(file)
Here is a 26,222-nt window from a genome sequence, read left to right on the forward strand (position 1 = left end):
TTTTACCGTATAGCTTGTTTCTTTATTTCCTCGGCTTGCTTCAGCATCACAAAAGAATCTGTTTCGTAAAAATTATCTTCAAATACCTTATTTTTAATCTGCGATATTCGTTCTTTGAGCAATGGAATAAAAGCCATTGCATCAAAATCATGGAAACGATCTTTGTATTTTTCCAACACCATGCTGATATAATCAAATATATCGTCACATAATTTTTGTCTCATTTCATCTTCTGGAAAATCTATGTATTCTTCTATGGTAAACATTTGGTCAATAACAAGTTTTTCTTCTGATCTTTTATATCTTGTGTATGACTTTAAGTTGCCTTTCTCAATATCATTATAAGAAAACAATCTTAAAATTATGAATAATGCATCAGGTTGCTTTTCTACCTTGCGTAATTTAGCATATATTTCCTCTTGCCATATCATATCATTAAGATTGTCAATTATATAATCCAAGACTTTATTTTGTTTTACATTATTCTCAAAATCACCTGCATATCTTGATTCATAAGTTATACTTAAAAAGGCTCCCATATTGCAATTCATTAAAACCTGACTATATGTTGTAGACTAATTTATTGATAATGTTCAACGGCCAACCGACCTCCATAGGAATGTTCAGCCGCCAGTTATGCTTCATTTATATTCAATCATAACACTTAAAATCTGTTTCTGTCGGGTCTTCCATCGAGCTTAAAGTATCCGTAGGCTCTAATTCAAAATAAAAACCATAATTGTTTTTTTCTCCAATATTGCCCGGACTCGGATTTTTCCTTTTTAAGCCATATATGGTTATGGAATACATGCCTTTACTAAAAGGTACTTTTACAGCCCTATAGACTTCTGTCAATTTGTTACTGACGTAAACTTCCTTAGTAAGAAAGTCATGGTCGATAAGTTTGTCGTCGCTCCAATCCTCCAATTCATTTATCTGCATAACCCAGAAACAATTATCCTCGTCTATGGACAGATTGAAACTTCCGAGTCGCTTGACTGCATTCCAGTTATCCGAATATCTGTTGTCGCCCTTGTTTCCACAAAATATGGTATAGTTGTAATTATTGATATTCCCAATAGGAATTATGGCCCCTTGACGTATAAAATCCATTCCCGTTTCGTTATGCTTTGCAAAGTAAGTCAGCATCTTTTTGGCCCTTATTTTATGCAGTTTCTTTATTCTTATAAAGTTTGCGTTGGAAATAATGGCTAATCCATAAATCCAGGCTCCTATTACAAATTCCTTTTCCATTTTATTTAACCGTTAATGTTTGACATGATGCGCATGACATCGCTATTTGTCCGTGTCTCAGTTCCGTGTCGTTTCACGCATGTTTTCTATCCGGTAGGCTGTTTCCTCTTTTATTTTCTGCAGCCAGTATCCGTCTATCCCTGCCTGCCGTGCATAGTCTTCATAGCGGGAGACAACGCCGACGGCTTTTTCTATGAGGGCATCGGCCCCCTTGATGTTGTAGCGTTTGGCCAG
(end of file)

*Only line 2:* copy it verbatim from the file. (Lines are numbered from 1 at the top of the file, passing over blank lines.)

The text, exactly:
TTTTACCGTATAGCTTGTTTCTTTATTTCCTCGGCTTGCTTCAGCATCACAAAAGAATCTGTTTCGTAAAAATTATCTTCAAATACCTTATTTTTAATCTGCGATATTCGTTCTTTGAGCAATGGAATAAAAGCCATTGCATCAAAATCATGGAAACGATCTTTGTATTTTTCCAACACCATGCTGATATAATCAAATATATCGTCACATAATTTTTGTCTCATTTCATCTTCTGGAAAATCTATGTATTCTTCTATGGTAAACATTTGGTCAATAACAAGTTTTTCTTCTGATCTTTTATATCTTGTGTATGACTTTAAGTTGCCTTTCTCAATATCATTATAAGAAAACAATCTTAAAATTATGAATAATGCATCAGGTTGCTTTTCTACCTTGCGTAATTTAGCATATATTTCCTCTTGCCATATCATATCATTAAGATTGTCAATTATATAATCCAAGACTTTATTTTGTTTTACATTATTCTCAAAATCACCTGCATATCTTGATTCATAAGTTATACTTAAAAAGGCTCCCATATTGCAATTCATTAAAACCTGACTATATGTTGTAGACTAATTTATTGATAATGTTCAACGGCCAACCGACCTCCATAGGAATGTTCAGCCGCCAGTTATGCTTCATTTATATTCAATCATAACACTTAAAATCTGTTTCTGTCGGGTCTTCCATCGAGCTTAAAGTATCCGTAGGCTCTAATTCAAAATAAAAACCATAATTGTTTTTTTCTCCAATATTGCCCGGACTCGGATTTTTCCTTTTTAAGCCATATATGGTTATGGAATACATGCCTTTACTAAAAGGTACTTTTACAGCCCTATAGACTTCTGTCAATTTGTTACTGACGTAAACTTCCTTAGTAAGAAAGTCATGGTCGATAAGTTTGTCGTCGCTCCAATCCTCCAATTCATTTATCTGCATAACCCAGAAACAATTATCCTCGTCTATGGACAGATTGAAACTTCCGAGTCGCTTGACTGCATTCCAGTTATCCGAATATCTGTTGTCGCCCTTGTTTCCACAAAATATGGTATAGTTGTAATTATTGATATTCCCAATAGGAATTATGGCCCCTTGACGTATAAAATCCATTCCCGTTTCGTTATGCTTTGCAAAGTAAGTCAGCATCTTTTTGGCCCTTATTTTATGCAGTTTCTTTATTCTTATAAAGTTTGCGTTGGAAATAATGGCTAATCCATAAATCCAGGCTCCTATTACAAATTCCTTTTCCATTTTATTTAACCGTTAATGTTTGACATGATGCGCATGACATCGCTATTTGTCCGTGTCTCAGTTCCGTGTCGTTTCACGCATGTTTTCTATCCGGTAGGCTGTTTCCTCTTTTATTTTCTGCAGCCAGTATCCGTCTATCCCTGCCTGCCGTGCATAGTCTTCATAGCGGGAGACAACGCCGACGGCTTTTTCTATGAGGGCATCGGCCCCCTTGATGTTGTAGCGTTTGGCCAG